Improving air quality is for life, not just for Clean Air Day

Councillor Waseem Zaffar, Cabinet Member for Transport and Environment, reflects on the importance of taking positive action to improve our air quality - not just on Clean Air Day, but in the long-term.

Today is Clean Air Day – an opportunity for individuals and organisations across the world to come together and take positive action to improve the air we all breathe.

However, air quality is not an issue that will be tackled in one day alone. The point of making a pledge for Clean Air Day is that we will continue to make these changes in the long-term with the aim of cleaning up our air for our children, their children and future generations to come.

I myself have pledged to walk to all my ward meetings and, in addition to that, I am also learning to ride a bike at the age of 37 so that I can also cycle to these meetings too. I realise this may prove to be a challenge, but it’s a challenge worth taking if it means I’m playing my part in reducing vehicle emissions.

I believe that everyone has a right to clean air, just as we all have a right to clean water. However, that is not the case at the moment – in fact, poor air quality is responsible for up to 900 early deaths in Birmingham each year. The main source of this pollution is vehicle emissions, particularly from diesel vehicles.

This is completely unacceptable and we need to act now to prevent these deaths. We also face being fined tens of millions of pounds if we don’t bring pollution levels in the city down to legal limits in the shortest possible time.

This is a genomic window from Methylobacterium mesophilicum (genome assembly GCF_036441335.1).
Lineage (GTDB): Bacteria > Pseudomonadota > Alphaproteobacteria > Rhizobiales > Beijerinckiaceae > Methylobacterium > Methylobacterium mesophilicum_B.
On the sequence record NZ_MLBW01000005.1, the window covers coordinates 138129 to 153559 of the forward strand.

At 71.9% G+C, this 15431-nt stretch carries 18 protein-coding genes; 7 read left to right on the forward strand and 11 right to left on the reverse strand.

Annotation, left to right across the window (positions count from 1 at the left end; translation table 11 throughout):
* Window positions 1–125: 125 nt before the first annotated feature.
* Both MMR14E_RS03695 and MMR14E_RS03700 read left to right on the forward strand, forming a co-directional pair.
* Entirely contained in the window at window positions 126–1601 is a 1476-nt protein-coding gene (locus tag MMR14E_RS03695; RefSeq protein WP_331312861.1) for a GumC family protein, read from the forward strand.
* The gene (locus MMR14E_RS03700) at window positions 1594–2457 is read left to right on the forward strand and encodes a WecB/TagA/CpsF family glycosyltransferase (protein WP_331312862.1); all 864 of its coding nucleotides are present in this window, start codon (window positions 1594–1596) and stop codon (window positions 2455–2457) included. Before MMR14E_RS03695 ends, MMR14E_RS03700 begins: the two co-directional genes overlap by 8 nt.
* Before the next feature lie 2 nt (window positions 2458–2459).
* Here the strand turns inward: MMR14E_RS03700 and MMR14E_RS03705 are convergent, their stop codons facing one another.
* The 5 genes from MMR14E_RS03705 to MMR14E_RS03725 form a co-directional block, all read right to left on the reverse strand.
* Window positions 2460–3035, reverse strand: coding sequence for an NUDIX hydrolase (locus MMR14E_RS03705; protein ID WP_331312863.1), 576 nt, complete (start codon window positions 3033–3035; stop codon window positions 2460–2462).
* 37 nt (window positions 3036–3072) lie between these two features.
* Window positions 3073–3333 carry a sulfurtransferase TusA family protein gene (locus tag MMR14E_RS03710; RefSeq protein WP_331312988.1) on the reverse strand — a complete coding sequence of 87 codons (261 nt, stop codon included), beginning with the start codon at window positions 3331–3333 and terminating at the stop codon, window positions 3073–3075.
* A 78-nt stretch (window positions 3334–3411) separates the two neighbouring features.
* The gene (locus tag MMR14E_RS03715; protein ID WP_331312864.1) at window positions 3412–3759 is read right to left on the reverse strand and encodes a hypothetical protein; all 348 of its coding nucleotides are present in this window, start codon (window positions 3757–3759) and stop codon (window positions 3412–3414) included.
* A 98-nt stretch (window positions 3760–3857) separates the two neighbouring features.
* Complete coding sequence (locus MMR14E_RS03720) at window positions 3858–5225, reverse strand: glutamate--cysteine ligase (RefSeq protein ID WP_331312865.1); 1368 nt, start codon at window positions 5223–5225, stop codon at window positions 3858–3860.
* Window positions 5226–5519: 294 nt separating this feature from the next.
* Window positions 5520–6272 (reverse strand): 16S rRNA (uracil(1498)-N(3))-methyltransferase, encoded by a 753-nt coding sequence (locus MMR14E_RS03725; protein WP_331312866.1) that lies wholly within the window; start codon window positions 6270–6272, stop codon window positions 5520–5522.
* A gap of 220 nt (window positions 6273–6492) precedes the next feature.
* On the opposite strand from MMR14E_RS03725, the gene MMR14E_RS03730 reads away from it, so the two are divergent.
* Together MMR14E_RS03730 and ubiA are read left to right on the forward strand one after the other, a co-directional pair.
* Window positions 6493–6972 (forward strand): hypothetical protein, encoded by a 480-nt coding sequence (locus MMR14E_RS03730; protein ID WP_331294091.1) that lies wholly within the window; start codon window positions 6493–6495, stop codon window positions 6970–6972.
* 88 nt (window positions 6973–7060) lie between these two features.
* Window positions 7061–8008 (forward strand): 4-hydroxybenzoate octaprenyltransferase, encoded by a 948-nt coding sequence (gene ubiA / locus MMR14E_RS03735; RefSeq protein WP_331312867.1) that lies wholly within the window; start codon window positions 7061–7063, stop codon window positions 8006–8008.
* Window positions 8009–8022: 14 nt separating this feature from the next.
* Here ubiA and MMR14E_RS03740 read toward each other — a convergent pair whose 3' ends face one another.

On Tuesday, 26 June, I will be taking a report to Cabinet, seeking approval to launch a full public consultation into plans for a Clean Air Zone in Birmingham. If implemented, this would mean charging the most polluting vehicles to enter the area of the city within the A4540 Middleway ring road, including lorries, vans, buses, coaches, private hire vehicles, taxis and private cars.

However, it is important to note that this is NOT a congestion charge: this is not about restricting the volume of traffic but restricting those vehicles with the most polluting engines by discouraging them from entering the Clean Air Zone in the first place.

If your vehicle’s engine is clean enough then you will not be charged. In fact, in an ideal world, no one would need to pay a charge at all because they would be driving a low or zero-emission vehicle, or walking, cycling or using public transport.

We recognise that this will have an impact on many people, particularly in the more deprived areas of the city, as well as businesses, including the taxi and private hire trade. If approved by Cabinet, our consultation will give everyone a chance to tell us how a Clean Air Zone would affect them so that we can work to put together a range of measures to support them – but we MUST take action to address the air quality crisis as quickly as possible.

Of course, this is not just a Birmingham issue. Poor air quality affects people all over the country and this is why it is important for city leaders to come together to share ideas and best practice, as well as committing to work together to tackle this problem on a national level.

This was demonstrated yesterday when I had the pleasure of attending the Clean Air Summit hosted by Mayor of London Sadiq Khan. This historic event enabled representatives from cities across England and Wales to come together to agree a bold plan to address air pollution and put our views and concerns to Environment Secretary Michael Gove.

We all have a part to play in improving the air we breathe, so whatever positive action you’re taking for Clean Air Day, I hope you will continue doing it in your everyday lives. Together we can turn Birmingham into a clean air city.  


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